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Blog

Who will win the 2008 Nobel prize?

nobel.jpg
(Courtesy: Nobel Foundation).

By Hamish Johnston

The 2008 Nobel Prize for Physics is set to be announced at 10.45am BST on Tuesday 7 October and we are starting to get excited here at Physics World about who will scoop this year’s gong.

Here are a few of our picks…

News Editor Michael Banks is putting his money on Daniel Kleppner at MIT for inventing the hydrogen maser.

Reporter Jon Cartwright is tipping Berkeley’s Saul Perlmutter and Brian Schmidt at the Australian National University for their discovery that the universe’s rate of expansion is increasing…leading to the concept of dark energy.

Reviews and Careers Editor Margaret Harris is supporting MIT’s Alan Guth and Andrei Linde at Stanford University for their work on inflation.

Editor Matin Durrani has as his dark horse Chapman University’s Yakir Aharanov for the Aharanov-Bohm effect and Michael Berry at the University of Bristol for the Berry phase — the AB effect being related to the Berry phase.

And what about me? Well, after spending Tuesday at the “Pendry Fest”, I’m going for John Pendry of Imperial College and Duke University’s David Smith for their prediction and discovery of negative refraction.

I also asked a few “friends of physicsworld.com” for their predictions.

New Journal of Physics publisher Tim Smith has two favourites: One being John Pendry and the other Roger Penrose at Oxford University and Cambridge’s Stephen Hawking for their contributions to general relativity theory and cosmology.

Finally, former Physics World editor Peter Rodgers — who successfully predicted last year’s prize — is tipping Atsuto Suzuki from Japan’s SuperKamiokande experiment and Art MacDonald from SNO in Canada for their work on neutrino oscillations.

So, who do you think will win this year?

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10 comments

  1. Neutrino oscillations stands out for me as a definite – some year soon if not this one. It was a v important discovery in particle physics at a time not much was happening..Regards
    Cormac

  2. Jimbo

    Some good candidates here, but Penrose/Hawking tragically still have no experimental evidence on their side, and the jury is still out on inflation as regards Guth/Linde.
    Aharonov/Bohm/Berry is solidly established, but I don’t think there’s ever been a post-humous physics nobel, and there’s no way Bohm can be left out !
    I would guess it to be a toss-up between Permutter/Schmidt’s discovery of cosmic acceleration OR Pendry/Smith’s discovery & prediction of negative refraction.

  3. Nick Evanson

    Pendry and Smith get my vote – prediction followed by discovery is essentially what physics (and science) is all about, although Perlmutter and Schmidt’s discovery is a very close second: it’s one of those nice “Whoa! *That* wasn’t expected!” findings that occur far too infrequently.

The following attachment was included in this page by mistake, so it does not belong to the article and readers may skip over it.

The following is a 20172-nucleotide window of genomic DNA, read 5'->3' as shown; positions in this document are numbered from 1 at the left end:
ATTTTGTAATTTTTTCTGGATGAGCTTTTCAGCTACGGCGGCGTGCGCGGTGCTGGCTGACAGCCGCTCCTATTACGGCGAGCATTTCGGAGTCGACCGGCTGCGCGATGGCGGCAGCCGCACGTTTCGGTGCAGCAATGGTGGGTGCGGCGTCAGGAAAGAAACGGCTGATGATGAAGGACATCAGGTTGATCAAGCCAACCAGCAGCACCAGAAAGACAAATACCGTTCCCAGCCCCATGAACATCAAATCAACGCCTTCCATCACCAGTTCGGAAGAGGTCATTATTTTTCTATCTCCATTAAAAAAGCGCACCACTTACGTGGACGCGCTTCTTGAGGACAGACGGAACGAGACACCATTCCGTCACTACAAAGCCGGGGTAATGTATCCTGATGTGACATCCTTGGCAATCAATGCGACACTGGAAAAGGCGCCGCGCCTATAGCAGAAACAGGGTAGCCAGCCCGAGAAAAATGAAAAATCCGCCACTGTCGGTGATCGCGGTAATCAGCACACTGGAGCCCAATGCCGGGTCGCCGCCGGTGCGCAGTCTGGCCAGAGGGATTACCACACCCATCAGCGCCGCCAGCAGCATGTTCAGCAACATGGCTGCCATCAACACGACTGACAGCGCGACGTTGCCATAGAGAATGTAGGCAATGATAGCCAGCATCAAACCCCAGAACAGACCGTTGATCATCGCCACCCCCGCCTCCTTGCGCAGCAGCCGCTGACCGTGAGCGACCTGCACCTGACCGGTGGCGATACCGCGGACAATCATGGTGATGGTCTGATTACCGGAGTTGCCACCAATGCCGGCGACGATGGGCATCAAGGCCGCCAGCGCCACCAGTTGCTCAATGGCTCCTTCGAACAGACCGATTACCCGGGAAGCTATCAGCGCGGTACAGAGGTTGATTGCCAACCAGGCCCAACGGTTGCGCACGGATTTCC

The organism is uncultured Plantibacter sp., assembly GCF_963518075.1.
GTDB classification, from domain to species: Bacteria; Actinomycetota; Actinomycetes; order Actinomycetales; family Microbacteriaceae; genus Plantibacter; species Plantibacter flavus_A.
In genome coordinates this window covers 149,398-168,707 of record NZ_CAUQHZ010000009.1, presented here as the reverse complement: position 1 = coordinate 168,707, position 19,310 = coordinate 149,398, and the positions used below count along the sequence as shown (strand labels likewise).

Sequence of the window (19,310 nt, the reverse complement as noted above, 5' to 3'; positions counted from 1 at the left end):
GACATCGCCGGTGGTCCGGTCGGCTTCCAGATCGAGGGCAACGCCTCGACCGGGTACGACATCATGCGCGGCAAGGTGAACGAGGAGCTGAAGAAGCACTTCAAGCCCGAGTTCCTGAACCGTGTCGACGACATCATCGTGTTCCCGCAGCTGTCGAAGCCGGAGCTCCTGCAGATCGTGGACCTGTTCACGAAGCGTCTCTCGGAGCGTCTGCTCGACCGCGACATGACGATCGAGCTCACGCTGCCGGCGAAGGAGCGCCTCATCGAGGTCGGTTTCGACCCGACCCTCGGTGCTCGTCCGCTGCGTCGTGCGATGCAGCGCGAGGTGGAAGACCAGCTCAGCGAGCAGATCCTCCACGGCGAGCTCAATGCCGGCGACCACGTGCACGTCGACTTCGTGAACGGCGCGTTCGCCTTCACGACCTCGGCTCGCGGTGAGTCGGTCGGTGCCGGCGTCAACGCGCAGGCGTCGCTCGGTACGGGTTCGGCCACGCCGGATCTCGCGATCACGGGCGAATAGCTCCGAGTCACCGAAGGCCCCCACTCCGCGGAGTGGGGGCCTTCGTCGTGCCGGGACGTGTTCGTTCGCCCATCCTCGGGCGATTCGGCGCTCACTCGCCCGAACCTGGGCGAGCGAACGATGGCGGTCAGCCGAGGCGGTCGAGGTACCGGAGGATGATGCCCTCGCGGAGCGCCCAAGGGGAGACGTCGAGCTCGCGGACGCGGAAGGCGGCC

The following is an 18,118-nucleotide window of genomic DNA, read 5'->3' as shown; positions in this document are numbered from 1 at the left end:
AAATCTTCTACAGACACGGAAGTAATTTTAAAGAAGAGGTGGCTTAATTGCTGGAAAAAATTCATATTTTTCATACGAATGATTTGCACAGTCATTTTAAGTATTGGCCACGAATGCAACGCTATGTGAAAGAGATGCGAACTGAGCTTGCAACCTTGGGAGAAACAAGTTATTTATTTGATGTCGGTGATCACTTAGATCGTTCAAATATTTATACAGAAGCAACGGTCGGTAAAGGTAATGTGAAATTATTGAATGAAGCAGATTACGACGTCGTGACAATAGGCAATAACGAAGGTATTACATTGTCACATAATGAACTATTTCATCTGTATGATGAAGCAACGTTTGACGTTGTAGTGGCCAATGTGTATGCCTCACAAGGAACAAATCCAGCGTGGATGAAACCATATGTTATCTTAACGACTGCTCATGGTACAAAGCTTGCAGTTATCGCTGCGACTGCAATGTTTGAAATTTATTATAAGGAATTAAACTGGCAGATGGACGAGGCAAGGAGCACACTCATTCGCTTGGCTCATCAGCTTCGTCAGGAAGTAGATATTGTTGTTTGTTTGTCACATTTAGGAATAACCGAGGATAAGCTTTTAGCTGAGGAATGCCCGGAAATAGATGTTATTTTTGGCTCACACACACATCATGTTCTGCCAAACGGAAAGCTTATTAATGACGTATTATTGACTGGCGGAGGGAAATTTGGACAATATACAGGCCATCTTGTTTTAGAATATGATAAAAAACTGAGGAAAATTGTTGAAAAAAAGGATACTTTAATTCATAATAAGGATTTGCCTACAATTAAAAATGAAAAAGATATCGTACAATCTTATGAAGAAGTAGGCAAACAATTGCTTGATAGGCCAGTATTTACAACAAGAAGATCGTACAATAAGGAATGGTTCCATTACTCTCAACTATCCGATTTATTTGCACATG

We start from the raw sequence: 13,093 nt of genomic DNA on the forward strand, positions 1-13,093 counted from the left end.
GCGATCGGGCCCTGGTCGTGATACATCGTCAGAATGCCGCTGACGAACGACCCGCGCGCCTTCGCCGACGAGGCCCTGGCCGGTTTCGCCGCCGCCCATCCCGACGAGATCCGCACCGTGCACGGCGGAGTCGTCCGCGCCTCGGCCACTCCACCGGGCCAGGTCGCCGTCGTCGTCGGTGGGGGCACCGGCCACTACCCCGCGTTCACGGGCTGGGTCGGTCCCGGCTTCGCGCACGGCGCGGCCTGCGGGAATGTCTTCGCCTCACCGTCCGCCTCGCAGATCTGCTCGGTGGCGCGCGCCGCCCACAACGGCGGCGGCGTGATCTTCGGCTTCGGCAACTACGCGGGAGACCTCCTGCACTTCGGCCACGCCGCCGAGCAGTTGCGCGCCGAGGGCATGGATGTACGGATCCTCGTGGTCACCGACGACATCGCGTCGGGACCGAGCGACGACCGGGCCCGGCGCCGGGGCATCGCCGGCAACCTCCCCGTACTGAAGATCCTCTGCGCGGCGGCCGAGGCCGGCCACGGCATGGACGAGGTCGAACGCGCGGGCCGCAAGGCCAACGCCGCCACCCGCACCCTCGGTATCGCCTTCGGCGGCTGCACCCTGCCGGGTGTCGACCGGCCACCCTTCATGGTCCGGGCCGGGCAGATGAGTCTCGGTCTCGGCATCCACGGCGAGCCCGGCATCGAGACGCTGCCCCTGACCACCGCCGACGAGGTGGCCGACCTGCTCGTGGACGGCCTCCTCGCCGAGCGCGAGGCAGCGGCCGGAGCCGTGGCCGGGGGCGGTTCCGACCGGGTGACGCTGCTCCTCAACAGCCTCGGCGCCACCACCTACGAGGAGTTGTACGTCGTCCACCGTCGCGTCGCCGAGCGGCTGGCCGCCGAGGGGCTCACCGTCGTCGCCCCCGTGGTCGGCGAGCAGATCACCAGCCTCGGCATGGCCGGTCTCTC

4. B S Chandrasekhar

    I wish we could get away from the culture of Prizes, and do physics because it is worth doing and is fun. I do not recall any prize won by Galileo, Newton, or Maxwell. Each year’s Nobel Prize raises questions about the procedures and outcome. The result is joy for the anointed and unhappiness for many. Perhaps this year will mark a first, and no Prize will be awarded for none deserved it. Such a result is not unknown in music competitions.

  5. Jose Luis Herrera

    I would do my bet in the area of chaos theory. What about Harry Swiney and all his contributions to this fascinating and new research area?

  6. 1. Anton Zeilinger
    or
    2. Scientists from GSI, Dubna and Lawrence Livermore for the new elements.

  7. Adler Santos

    Atsuto Suzuki all-in.
    But every person mentioned here is brilliant. Goodluck to all of them!

  8. Well done B S Chandrasekhar, I agree entirely. I think Nobel prizes in particular have quite a distorting effect on science – precisely because they are so well known, and there are so few of them. As the only game in town, it almost certainly does have a negative effect on the first rank scientists who don’t recieve one.
    However, I think that one answer might be more international prizes , not less (like in classical music)- or even Booker-like nominations like in literature!

  9. phil

    I hope its Hawking, logically with Penrose. I think they should get it in spite of the lack of experimantal evidence!

  10. phil

    Its late! Maybe a tight vote!

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